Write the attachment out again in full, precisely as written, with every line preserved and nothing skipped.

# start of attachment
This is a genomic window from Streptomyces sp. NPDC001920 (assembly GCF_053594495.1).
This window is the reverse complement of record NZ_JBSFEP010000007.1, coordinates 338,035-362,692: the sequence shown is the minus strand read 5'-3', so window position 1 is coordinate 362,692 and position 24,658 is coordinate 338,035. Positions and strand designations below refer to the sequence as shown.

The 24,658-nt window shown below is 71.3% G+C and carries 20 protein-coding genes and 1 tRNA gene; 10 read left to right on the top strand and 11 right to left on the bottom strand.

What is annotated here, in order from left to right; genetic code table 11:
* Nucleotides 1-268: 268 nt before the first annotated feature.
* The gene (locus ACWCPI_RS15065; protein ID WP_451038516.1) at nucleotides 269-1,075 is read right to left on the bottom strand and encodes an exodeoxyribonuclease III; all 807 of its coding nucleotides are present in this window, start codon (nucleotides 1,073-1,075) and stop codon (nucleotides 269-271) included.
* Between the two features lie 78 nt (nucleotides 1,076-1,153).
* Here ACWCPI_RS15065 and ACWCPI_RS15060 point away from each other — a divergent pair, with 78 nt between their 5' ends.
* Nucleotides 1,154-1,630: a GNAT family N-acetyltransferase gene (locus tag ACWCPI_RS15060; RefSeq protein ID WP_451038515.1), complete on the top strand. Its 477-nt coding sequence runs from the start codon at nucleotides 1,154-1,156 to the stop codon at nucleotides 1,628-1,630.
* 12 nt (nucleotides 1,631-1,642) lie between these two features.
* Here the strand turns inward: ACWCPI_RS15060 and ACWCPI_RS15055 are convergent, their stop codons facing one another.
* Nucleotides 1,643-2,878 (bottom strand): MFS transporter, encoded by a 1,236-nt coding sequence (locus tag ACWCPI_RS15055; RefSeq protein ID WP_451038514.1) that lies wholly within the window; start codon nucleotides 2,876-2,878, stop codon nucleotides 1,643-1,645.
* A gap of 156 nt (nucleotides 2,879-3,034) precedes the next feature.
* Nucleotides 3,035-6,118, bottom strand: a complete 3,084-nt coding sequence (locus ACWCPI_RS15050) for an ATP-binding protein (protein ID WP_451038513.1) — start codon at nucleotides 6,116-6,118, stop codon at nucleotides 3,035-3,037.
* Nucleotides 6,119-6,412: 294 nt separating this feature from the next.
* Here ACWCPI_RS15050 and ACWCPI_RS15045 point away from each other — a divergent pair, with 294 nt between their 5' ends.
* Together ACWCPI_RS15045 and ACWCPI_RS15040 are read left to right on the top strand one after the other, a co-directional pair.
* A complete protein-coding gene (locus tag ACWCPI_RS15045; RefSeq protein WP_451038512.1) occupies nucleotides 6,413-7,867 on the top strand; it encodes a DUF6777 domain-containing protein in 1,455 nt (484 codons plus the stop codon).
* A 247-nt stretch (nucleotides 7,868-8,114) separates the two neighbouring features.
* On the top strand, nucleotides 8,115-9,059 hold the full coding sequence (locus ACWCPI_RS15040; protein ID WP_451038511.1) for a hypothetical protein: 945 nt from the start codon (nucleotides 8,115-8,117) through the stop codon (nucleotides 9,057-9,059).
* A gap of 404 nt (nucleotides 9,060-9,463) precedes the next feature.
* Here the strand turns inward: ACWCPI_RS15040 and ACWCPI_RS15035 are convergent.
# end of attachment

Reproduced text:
This is a genomic window from Streptomyces sp. NPDC001920 (assembly GCF_053594495.1).
This window is the reverse complement of record NZ_JBSFEP010000007.1, coordinates 338,035-362,692: the sequence shown is the minus strand read 5'-3', so window position 1 is coordinate 362,692 and position 24,658 is coordinate 338,035. Positions and strand designations below refer to the sequence as shown.

The 24,658-nt window shown below is 71.3% G+C and carries 20 protein-coding genes and 1 tRNA gene; 10 read left to right on the top strand and 11 right to left on the bottom strand.

What is annotated here, in order from left to right; genetic code table 11:
* Nucleotides 1-268: 268 nt before the first annotated feature.
* The gene (locus ACWCPI_RS15065; protein ID WP_451038516.1) at nucleotides 269-1,075 is read right to left on the bottom strand and encodes an exodeoxyribonuclease III; all 807 of its coding nucleotides are present in this window, start codon (nucleotides 1,073-1,075) and stop codon (nucleotides 269-271) included.
* Between the two features lie 78 nt (nucleotides 1,076-1,153).
* Here ACWCPI_RS15065 and ACWCPI_RS15060 point away from each other — a divergent pair, with 78 nt between their 5' ends.
* Nucleotides 1,154-1,630: a GNAT family N-acetyltransferase gene (locus tag ACWCPI_RS15060; RefSeq protein ID WP_451038515.1), complete on the top strand. Its 477-nt coding sequence runs from the start codon at nucleotides 1,154-1,156 to the stop codon at nucleotides 1,628-1,630.
* 12 nt (nucleotides 1,631-1,642) lie between these two features.
* Here the strand turns inward: ACWCPI_RS15060 and ACWCPI_RS15055 are convergent, their stop codons facing one another.
* Nucleotides 1,643-2,878 (bottom strand): MFS transporter, encoded by a 1,236-nt coding sequence (locus tag ACWCPI_RS15055; RefSeq protein ID WP_451038514.1) that lies wholly within the window; start codon nucleotides 2,876-2,878, stop codon nucleotides 1,643-1,645.
* A gap of 156 nt (nucleotides 2,879-3,034) precedes the next feature.
* Nucleotides 3,035-6,118, bottom strand: a complete 3,084-nt coding sequence (locus ACWCPI_RS15050) for an ATP-binding protein (protein ID WP_451038513.1) — start codon at nucleotides 6,116-6,118, stop codon at nucleotides 3,035-3,037.
* Nucleotides 6,119-6,412: 294 nt separating this feature from the next.
* Here ACWCPI_RS15050 and ACWCPI_RS15045 point away from each other — a divergent pair, with 294 nt between their 5' ends.
* Together ACWCPI_RS15045 and ACWCPI_RS15040 are read left to right on the top strand one after the other, a co-directional pair.
* A complete protein-coding gene (locus tag ACWCPI_RS15045; RefSeq protein WP_451038512.1) occupies nucleotides 6,413-7,867 on the top strand; it encodes a DUF6777 domain-containing protein in 1,455 nt (484 codons plus the stop codon).
* A 247-nt stretch (nucleotides 7,868-8,114) separates the two neighbouring features.
* On the top strand, nucleotides 8,115-9,059 hold the full coding sequence (locus ACWCPI_RS15040; protein ID WP_451038511.1) for a hypothetical protein: 945 nt from the start codon (nucleotides 8,115-8,117) through the stop codon (nucleotides 9,057-9,059).
* A gap of 404 nt (nucleotides 9,060-9,463) precedes the next feature.
* Here the strand turns inward: ACWCPI_RS15040 and ACWCPI_RS15035 are convergent.